|Pesce d’Aprile! April Fool’s Day In Italy|
Practical Jokes, Pranks, and Buffoonery in Italy on April 1st
In Italy, as in much of the world, April 1st is traditionally a day of practical jokes, pranks, and silliness. The origin of this custom is ancient and ambiguous, but one thing is certain: much buffoonery and hilarity will take place.
The traditional pesce d’Aprile (April Fool’s trick) in Italy consists of a youngster surreptitiously attaching – with the help of tape or glue – a paper cutout of a pesciolino (small fish) to the rear shoulders of a school companion. Then everyone jokingly questions: L’hai visto?—Chi?—Il pesce d’Aprile! (or Have you seen?—Who?—the April Fool!) and makes derisive remarks about the victim.
The more sophisticated adult pranks are classics such as false communiques from the Ministry of the Interior about Martians attacking: “Sono sbarcati i marziani, chiudetevi tutti in casa,”or rumors that money is being give out: “Si distribuiscono soldi a tutti, andate in via Tal dei Tali al numero…” Every year there are new pranks which oftentimes tricks gullible individuals. Usually the media reports on them the day after and ranks the migliori pesci d’Aprile. Not to miss out on a culinary opportunity, there’s even a recipe for ravioli al pesce d’aprile to celebrate the occasion.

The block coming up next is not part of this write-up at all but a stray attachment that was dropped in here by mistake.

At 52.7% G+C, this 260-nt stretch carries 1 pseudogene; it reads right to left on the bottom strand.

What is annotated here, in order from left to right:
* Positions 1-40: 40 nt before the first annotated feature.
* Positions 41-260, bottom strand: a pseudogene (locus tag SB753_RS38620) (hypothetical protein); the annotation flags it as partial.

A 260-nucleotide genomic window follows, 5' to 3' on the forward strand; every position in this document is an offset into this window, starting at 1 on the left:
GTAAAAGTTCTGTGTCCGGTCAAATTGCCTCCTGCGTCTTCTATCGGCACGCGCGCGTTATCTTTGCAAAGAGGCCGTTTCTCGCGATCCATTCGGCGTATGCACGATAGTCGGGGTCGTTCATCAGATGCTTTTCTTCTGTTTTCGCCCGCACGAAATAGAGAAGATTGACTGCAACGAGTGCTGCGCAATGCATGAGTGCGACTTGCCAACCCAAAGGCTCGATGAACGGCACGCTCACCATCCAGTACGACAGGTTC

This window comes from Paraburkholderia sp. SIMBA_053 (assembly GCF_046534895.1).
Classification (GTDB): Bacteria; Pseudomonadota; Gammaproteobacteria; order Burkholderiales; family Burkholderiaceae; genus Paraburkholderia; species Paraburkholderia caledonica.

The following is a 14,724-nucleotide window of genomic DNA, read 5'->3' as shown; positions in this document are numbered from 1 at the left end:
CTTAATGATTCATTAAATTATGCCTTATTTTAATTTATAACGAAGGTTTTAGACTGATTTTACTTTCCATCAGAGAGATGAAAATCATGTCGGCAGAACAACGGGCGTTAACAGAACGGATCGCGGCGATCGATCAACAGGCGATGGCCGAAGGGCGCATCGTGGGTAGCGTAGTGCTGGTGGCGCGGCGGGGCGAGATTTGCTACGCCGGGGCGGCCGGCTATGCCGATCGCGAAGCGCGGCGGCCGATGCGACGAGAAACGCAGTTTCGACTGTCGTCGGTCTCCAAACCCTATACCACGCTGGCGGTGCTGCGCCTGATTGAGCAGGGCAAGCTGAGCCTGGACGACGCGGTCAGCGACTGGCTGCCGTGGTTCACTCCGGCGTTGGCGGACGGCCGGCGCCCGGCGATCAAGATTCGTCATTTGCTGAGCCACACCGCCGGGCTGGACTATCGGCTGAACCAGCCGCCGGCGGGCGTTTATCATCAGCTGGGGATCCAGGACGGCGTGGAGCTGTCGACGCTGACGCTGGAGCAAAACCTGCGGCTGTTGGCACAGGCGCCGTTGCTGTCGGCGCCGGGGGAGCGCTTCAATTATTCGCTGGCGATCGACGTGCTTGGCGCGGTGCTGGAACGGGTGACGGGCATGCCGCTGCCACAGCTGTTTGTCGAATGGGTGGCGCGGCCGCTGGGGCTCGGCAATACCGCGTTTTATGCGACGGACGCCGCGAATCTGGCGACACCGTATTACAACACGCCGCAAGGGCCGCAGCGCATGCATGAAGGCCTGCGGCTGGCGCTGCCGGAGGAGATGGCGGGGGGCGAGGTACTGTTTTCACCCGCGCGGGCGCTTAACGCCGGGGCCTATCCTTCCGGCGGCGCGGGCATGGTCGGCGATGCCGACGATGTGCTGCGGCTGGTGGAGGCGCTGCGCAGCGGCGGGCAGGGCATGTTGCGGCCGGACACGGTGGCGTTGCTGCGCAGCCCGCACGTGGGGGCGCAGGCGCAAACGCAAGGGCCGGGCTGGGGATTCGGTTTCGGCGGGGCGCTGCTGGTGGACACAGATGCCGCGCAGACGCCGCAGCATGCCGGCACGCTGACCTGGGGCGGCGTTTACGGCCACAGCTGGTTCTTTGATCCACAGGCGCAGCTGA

One Fish, Two Fish, Red Fish, Blue Fish
Terms including the word pesce (fish) are fairly common In Italian, no doubt due to the peninsula being surrounded by several bodies of water. Fishing, sailing, and seafood are all vital to the Italian culture, from which have sprung many piscine idioms. These terms include:
- buttarsi a pesce — to make a dive for, to begin an activity with enthusiasm
- chi dorme non piglia pesce — the early bird catches the worm
- i pesci grossi mangiano i piccini — the big fish eat the small fry
- non sapere che pesci pigliare — to be at one’s wits’ end (or at a loss), not to know which way to turn
- pesce grosso — bigwig, big shot
- trattare a pesci in faccia — to mistreat, to humiliate
- un pesce fuor d’acqua — a fish out of water
- un pesce lesso — a boring person
Insult Your Friends In Italian!
Weary of all those e–mail chain letters promising riches, fame, and fortune? Tired of all that spam clogging your e–mail box? Do your friends blatantly disregard netiquette? Respond to all that fesseria (foolishness) and those catene di Sant’Antonio (chain letters) in Italian with this satirical, irreverent Italian language e-mail flame form!
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